by Adventist News Network

The Seventh-day Adventist Church has long lobbied for increased legal protection against religious discrimination by employers. A new state law in California offers more protection for church members whose jobs are jeopardized by Sabbath observance, according to religious liberty specialists.
AB 1964 was signed into law last week by Governor Jerry Brown and goes into effect on January 1, 2013. It clarifies an employer’s responsibility to accommodate the religious beliefs and practices of employees under the state’s Fair Employment and Housing Act. Religious dress and grooming – such as turbans, hijabs and beards – now fall under protections granted by the legislation.
The new law also prevents employers from keeping visibly religious employees in back offices or basements. ­No longer will it be legal to segregate a worker from public view because their appearance did not fit a corporate image,­ California Assemblywoman Mariko ­Amada-Avis, author of the bill,­ said in a news release from her district office.
The lawmaker said the bill responds to changing demographics in California. Growing Sikh and Muslim communities in the state and nationwide have contributed to a recent uptick in workplace discrimination cases, the news release said. For Adventist supporters, the bill also ex­tends rights to employees whose religious ex­pression, while perhaps less tangible, is no less important.
The bill sends a ­clear signal­ to companies regarding their obligations to religious employees, said Alan J. Reinach, director of the Church State Council, a religious liberty organization of the Adventist Church in California. “­Hopefully, fewer Californians will lose their jobs, and Seventh-day Adventists will be more secure in their right to keep holy the Sabbath day,”­ Reinach said.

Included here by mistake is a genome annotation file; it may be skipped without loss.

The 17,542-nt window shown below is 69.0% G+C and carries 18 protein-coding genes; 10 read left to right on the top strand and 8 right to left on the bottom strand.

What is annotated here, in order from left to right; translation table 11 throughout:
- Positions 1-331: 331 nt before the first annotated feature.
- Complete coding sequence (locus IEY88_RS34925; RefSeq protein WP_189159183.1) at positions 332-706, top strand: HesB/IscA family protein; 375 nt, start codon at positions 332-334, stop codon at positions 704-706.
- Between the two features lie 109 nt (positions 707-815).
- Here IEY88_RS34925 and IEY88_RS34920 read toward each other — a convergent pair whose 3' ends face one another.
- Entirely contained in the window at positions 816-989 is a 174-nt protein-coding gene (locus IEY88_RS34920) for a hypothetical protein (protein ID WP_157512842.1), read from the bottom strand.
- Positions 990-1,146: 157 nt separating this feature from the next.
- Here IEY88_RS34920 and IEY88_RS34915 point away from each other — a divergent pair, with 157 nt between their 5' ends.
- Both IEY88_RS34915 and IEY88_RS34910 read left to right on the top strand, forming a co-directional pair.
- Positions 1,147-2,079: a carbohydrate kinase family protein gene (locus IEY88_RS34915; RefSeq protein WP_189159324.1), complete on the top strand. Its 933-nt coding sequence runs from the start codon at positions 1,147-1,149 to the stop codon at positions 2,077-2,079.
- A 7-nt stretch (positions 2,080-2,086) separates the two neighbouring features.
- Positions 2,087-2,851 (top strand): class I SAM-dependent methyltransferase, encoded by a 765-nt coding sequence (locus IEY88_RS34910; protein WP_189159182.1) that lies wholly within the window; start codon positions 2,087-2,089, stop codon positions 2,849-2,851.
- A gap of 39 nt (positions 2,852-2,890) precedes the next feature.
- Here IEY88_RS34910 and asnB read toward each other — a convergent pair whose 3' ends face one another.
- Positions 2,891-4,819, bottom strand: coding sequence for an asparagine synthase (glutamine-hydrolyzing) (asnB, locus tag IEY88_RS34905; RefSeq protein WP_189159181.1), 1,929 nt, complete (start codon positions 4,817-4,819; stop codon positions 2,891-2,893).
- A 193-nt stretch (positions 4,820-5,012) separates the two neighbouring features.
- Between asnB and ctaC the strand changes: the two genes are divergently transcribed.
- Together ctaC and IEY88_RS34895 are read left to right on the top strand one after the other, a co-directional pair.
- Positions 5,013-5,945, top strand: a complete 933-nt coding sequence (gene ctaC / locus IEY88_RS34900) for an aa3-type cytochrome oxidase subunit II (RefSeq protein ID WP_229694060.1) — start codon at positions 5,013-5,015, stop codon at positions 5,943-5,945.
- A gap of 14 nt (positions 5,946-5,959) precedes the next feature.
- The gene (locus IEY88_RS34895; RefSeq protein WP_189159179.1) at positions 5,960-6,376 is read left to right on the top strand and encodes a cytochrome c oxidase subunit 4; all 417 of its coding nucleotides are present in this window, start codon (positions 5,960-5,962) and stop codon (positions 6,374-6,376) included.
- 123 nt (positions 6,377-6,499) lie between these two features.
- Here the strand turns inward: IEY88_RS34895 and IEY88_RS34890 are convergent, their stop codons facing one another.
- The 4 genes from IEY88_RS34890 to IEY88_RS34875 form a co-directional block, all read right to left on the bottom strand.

Enactment of the new law makes California the third state in the nation to legislate workplace religious rights. Previously, New Y­ork and O­regon passed laws with similar provisions.
Adventist religious liberty advocates have worked for years with an interfaith coalition to secure a workplace religious freedom act at the national level, but waning Congressional interest and disagreement over the scope of such legislation has tempered enthusiasm. Wayne Leslie, director of Legislative Affairs for the General Conference, says the new California law signals a grassroots approach to finding traction for workplace religious liberty protections. ­This is a big step forward for all people of faith,­ Leslie said. "­I commend them for pushing for this to get it done in California, and I’m hopeful that this will happen in other states,"­ he added.
Written by Elizabeth Lechleitner, ANN staff writer.